In my blog post last week, I talked about the degree-audit program being a “win-win-win” for our students, community and economy. It’s also a win for CNM.
But before I talk more about the degree-audit program and the state funding formula, I want to unpack some terminology that was used in last week’s comments. Some of the responses referred to “gaming” the system. When I read that term, it seemed the author was suggesting that CNM is doing something wrong. “Gaming” implies that we are providing degrees or certificates that have not been earned, giving credits to students they did not deserve, or creating awards for programs that do not exist. None of that is true.
For the past 15 years, the New Mexico Legislature has been trying to overhaul the funding formula from inputs to outputs. Policy makers have been clear that they want to change the behavior of higher education institutions from trying to simply get students in the seats to making sure they stay in school to graduate. They finally accomplished their goal through the current performance-based funding formula, which provides incentives for us to focus more on graduating students.
The changes in the formula reflect the realities of our country. In the Albuquerque Journal op-ed I wrote about the degree audit subject, I referenced studies that clearly show the importance of higher education degrees to individuals, communities and states. I also referred to the national focus on increasing the number of graduates. There is no need to repeat that information. But there is a need to keep repeating this message: in New Mexico, having more students graduate with associate’s and bachelor’s degrees is crucial.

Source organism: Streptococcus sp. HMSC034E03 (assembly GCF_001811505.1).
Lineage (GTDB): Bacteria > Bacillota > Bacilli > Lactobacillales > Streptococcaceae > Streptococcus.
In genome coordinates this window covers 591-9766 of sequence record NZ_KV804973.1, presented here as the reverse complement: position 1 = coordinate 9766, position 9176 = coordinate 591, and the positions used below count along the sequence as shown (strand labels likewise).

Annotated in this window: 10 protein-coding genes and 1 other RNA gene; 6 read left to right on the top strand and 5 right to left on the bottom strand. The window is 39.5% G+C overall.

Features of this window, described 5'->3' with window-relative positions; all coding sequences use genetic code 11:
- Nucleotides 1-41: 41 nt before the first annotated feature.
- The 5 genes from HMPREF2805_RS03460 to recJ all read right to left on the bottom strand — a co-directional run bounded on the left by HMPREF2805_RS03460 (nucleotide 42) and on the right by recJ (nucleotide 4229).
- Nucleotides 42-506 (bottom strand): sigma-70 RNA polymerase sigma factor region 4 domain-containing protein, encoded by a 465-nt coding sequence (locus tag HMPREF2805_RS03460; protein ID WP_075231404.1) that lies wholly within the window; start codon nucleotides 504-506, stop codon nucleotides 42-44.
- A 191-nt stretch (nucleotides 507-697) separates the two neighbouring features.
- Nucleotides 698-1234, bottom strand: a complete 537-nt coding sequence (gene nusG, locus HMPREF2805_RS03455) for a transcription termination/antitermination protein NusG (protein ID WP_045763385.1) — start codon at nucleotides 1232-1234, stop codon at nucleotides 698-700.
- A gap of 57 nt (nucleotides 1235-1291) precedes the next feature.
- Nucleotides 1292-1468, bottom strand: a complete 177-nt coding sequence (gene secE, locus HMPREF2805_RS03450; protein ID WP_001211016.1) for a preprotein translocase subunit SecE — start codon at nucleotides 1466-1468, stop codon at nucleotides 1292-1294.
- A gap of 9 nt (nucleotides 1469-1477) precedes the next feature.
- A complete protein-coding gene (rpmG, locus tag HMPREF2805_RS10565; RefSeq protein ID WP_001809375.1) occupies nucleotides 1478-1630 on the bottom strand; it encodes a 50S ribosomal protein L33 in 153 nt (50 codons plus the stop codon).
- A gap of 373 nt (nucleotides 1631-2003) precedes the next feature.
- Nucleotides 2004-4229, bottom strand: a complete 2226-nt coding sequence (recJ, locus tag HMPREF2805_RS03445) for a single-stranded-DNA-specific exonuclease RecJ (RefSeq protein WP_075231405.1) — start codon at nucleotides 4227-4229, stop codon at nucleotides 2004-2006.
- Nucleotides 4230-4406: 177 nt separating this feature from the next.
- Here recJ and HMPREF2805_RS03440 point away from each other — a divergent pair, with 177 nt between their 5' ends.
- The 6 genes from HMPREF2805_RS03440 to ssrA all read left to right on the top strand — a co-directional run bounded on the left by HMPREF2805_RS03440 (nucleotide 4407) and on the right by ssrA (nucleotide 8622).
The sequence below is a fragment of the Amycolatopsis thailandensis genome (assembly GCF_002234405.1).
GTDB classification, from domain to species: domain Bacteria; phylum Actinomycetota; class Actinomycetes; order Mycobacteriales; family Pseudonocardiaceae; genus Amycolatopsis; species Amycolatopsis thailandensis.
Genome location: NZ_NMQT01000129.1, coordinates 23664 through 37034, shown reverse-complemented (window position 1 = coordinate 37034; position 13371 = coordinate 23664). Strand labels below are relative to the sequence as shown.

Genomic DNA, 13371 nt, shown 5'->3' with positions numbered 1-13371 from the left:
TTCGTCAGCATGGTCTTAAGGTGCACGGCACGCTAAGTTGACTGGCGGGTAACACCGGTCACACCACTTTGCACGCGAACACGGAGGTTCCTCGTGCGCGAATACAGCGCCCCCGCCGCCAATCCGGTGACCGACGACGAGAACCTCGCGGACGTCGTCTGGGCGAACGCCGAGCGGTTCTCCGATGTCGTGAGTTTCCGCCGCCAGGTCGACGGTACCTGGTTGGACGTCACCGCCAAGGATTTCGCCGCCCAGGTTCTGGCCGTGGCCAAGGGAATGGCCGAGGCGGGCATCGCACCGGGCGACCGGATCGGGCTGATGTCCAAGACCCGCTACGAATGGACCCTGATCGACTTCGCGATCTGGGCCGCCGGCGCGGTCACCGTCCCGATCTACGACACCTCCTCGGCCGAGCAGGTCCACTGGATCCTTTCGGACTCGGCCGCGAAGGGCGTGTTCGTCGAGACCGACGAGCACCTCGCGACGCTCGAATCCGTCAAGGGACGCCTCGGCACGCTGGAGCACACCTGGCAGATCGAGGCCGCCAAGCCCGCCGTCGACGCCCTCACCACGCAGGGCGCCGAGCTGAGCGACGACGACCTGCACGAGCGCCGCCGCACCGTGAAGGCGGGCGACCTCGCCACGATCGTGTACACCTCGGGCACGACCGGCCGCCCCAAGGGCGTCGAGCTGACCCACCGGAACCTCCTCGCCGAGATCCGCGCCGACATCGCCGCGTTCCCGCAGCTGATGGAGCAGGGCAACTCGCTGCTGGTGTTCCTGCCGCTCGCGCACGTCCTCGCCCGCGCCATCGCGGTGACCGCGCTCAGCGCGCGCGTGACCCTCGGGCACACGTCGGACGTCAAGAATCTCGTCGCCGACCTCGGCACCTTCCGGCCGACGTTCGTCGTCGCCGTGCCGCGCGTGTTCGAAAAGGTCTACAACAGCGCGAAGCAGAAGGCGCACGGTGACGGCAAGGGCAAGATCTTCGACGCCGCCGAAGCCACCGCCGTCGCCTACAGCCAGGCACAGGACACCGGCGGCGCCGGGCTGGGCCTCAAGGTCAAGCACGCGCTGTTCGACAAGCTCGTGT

CNM has been paying attention to the messages from our state-wide policy makers and our national leaders. We started efforts to increase graduation numbers many years ago. And CNM faculty and staff have done some nationally recognized work focused on helping more CNM students succeed.
We have definitely been moving in the right direction, and we will continue to explore ways to do even better. The degree-audit pilot is only one example. Our graduation numbers have been steadily increasing since 2008. And this has contributed to our work to improve our budget situation. CNM has slowly, but steadily, improved our financial situation since the height of our state budget cuts in 2009.
Because of the hard work of faculty and staff, CNM has been able to fend off the more drastic effects of the Great Recession that many other public organizations were unable to dodge, such as layoffs, furloughs and salary cuts. We fared better than most because of the Budget Reduction Plan we instituted in 2009, which included reorganizations to streamline operations, reductions in administrative positions, and a Voluntary Retirement Incentive program that saved us several million dollars.
CNM’s budget improvements have helped us invest in our most important resource – our employees. Although most state agencies, universities, colleges and school systems in New Mexico did not receive salary increases, CNM provided a 5 percent salary increase last year. This year, CNM exceeded the 1 percent salary increased provided by the state, providing employees with a 2 percent salary increase. Also, CNM announced in April that funding was being set aside to continue evaluating how staff and faculty salaries measure up against the same positions at peer institutions or in comparable markets. The staff adjustments have already occurred and CNM will be providing our full-time faculty an opportunity to receive an adjustment as well.
As I’ve said many times before, I strongly believe that CNM is one of the best community colleges in the country. To continue our ongoing journey toward being the best, we need to continue to be responsive to our policy makers and our community. And most of all, we need to focus on student success.
I’d love to hear what you think. Please post your thoughts.